The U.S. Department of Health and Human Services (HHS) has released The Clinical Guide for the Care of Women with HIV, believed to be the first manual specifically written for the medical treatment of women with HIV. The manual provides practical, experience-based advice and authoritative treatment guidelines for clinicians treating women with HIV.

“This new manual could not be more timely,” said HHS Secretary Tommy Thompson. “HIV infection among women has become the fifth leading cause of death among women between the ages of 25 and 44. Information in this guide will help clinicians improve treatment and save the lives of HIV-positive women and their babies.”

Recent statistics confirm HIV’s increasing threat to women. Of the 43,517 new cases of HIV in the United States reported from July 1999 through June 2000, 24 percent were among women. Even more ominously, in the 32 states with confidential HIV reporting, adolescent and young women in the 13-24 age group make up more than half of the new cases of HIV infection. In 1985, by contrast, women represented just 6 percent of the reported 10,000 U.S. AIDS cases.

The virus can be especially tragic for pregnant women. Many women learn they are HIV-positive only after giving birth to an infant with HIV, yet diagnosis and treatment before birth can almost always prevent transmission of the virus to the newborn.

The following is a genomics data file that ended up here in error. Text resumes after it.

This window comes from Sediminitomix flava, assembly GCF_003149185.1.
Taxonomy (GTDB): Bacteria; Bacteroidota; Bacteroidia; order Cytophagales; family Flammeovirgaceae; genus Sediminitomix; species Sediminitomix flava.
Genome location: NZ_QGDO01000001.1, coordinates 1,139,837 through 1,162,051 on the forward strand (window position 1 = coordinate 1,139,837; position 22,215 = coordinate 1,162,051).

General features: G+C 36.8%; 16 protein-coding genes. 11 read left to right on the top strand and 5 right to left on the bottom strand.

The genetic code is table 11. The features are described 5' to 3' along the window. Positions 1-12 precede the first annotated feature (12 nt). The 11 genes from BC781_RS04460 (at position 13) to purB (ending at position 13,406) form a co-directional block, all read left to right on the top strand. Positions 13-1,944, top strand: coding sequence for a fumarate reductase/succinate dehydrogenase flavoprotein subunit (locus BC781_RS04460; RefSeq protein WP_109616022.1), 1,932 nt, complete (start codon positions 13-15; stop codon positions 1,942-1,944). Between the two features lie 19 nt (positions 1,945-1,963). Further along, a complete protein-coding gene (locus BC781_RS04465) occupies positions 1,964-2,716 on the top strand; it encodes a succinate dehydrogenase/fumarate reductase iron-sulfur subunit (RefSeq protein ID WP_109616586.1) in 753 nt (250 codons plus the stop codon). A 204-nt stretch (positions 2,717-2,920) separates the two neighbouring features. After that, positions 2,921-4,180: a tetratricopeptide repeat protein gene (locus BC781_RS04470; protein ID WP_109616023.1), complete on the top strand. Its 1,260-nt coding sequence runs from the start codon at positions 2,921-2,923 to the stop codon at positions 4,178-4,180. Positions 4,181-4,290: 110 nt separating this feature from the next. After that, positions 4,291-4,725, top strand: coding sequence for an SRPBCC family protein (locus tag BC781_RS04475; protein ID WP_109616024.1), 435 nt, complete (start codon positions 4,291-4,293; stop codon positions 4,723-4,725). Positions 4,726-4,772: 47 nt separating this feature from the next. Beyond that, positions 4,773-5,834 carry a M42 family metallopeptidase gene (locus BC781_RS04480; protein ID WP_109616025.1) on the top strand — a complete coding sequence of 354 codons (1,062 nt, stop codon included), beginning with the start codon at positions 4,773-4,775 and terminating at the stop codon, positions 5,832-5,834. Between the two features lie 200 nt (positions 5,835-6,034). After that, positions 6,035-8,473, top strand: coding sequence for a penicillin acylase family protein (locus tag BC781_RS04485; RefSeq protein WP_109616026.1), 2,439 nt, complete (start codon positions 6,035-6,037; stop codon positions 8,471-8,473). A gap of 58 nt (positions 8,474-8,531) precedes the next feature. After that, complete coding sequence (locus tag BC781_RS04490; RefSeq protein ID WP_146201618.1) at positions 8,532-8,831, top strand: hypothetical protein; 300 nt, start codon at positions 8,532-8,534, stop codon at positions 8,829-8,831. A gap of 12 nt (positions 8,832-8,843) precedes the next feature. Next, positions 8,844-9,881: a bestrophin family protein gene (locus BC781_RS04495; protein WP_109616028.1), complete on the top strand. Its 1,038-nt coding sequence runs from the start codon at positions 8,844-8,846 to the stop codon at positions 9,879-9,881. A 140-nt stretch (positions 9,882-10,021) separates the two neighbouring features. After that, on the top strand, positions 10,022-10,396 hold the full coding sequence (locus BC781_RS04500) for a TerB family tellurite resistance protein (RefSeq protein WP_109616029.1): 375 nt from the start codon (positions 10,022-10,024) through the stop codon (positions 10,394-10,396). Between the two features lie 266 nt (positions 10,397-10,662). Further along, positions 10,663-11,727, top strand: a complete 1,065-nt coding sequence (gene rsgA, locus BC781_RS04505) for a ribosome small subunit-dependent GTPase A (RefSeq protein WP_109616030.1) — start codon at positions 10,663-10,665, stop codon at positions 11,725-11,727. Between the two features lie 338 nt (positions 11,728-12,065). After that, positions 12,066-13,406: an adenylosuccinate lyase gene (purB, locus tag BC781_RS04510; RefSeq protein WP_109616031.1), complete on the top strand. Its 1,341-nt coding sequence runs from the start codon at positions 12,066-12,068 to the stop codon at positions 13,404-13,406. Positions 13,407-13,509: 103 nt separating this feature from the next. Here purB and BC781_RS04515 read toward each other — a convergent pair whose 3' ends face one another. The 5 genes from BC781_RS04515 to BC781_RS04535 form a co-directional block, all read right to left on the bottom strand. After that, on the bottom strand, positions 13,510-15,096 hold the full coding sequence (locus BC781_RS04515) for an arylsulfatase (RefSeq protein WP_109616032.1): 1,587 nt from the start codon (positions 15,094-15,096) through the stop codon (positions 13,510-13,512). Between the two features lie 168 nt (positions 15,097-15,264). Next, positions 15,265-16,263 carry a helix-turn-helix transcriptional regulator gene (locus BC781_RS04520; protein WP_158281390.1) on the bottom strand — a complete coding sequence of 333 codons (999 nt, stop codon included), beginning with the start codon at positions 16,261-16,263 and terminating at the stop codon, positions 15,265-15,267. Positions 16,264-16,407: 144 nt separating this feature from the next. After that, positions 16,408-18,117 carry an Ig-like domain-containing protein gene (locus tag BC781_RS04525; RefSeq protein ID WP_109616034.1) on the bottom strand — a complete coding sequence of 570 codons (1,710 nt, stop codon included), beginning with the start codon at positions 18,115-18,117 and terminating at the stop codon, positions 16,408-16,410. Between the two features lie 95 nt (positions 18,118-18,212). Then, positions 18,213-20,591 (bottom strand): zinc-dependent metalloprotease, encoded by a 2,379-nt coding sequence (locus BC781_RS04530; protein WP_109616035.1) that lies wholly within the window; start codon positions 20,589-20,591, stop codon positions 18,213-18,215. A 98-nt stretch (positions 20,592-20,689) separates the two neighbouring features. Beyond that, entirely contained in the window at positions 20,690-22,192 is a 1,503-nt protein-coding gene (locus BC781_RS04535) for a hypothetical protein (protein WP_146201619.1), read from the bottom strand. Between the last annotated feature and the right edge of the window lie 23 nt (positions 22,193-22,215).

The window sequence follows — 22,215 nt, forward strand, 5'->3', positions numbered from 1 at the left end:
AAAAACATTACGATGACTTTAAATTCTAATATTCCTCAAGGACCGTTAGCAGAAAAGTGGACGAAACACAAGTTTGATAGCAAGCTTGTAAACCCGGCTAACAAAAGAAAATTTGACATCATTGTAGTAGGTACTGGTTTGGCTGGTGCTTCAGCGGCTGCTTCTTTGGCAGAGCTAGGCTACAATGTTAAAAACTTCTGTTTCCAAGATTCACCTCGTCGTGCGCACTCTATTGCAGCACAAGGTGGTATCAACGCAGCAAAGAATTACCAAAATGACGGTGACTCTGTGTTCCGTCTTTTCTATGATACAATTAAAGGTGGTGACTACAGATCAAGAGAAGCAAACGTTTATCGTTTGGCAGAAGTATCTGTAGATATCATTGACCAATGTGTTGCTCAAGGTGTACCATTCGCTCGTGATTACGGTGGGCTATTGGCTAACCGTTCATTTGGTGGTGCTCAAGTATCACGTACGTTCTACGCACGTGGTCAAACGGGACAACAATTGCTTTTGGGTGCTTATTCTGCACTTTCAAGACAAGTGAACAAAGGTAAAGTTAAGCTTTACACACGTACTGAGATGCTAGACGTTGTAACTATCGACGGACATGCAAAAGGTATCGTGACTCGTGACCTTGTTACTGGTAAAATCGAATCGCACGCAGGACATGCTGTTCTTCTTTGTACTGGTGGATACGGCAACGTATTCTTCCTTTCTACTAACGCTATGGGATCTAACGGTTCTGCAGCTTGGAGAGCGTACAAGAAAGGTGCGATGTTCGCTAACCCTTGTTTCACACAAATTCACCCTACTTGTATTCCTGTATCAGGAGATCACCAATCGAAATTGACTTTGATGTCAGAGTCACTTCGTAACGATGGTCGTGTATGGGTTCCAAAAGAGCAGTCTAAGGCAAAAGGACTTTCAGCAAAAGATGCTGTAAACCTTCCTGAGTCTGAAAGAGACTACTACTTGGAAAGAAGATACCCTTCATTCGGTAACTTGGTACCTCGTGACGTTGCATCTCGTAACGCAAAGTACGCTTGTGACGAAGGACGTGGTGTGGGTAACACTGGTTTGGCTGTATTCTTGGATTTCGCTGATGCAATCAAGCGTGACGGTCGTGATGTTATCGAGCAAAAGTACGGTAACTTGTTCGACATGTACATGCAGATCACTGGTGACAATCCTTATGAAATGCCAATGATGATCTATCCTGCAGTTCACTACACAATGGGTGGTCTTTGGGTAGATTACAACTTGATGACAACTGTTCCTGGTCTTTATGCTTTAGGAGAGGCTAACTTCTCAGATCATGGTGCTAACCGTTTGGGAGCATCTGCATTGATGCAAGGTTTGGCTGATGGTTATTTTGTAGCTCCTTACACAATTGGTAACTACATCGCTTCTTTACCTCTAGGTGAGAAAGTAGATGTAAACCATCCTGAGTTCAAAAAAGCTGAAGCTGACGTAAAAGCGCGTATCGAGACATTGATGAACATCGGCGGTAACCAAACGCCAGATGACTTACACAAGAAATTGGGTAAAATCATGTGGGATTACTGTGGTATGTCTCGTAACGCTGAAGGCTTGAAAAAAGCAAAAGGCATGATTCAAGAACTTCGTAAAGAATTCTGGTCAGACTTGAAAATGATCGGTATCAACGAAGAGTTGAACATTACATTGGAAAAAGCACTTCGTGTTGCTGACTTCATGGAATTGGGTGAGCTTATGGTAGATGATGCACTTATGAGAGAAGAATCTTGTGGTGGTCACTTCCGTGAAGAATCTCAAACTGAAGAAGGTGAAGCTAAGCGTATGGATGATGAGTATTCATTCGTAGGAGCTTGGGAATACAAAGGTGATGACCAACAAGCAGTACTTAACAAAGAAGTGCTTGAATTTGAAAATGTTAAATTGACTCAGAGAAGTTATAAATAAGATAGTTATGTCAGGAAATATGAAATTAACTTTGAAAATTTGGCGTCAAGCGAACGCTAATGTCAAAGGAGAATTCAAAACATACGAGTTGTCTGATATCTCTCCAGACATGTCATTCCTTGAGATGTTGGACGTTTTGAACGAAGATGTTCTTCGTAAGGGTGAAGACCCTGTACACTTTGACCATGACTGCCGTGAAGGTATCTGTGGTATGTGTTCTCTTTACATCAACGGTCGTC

“We knew from our research that women with HIV are less likely to be seen regularly by a clinician experienced in HIV/AIDS care and less likely to get the drugs they need to fight the virus,” said Elizabeth M. Duke, Ph.D., acting administrator of HHS’ Health Resources and Services Administration. “This manual responds to clinicians in HRSA-supported community health centers who asked us for better information on caring for the increasing number of women they saw with HIV.”

Dr. Jean Anderson, associate professor of gynecology and obstetrics at the Johns Hopkins School of Medicine in Baltimore, served as the guide’s editor. Dr. Anderson, an expert in treating women with HIV, assembled a team of clinicians to contribute chapters in their areas of expertise. Eleven of the 13 contributors are women.

The document, published by HHS’ Health Resources and Services Administration, includes suggestions, comments and revisions to the preliminary version that HRSA first distributed at last year’s 13th International AIDS Conference in South Africa. Copies of the guide are available online at

HRSA’s HIV/AIDS Bureau administers the Ryan White CARE Act, which annually provides HIV/AIDS care and support services for more than 500,000 low-income, underinsured or uninsured Americans. HRSA is the lead HHS agency for improving access to health care for individuals and families nationwide.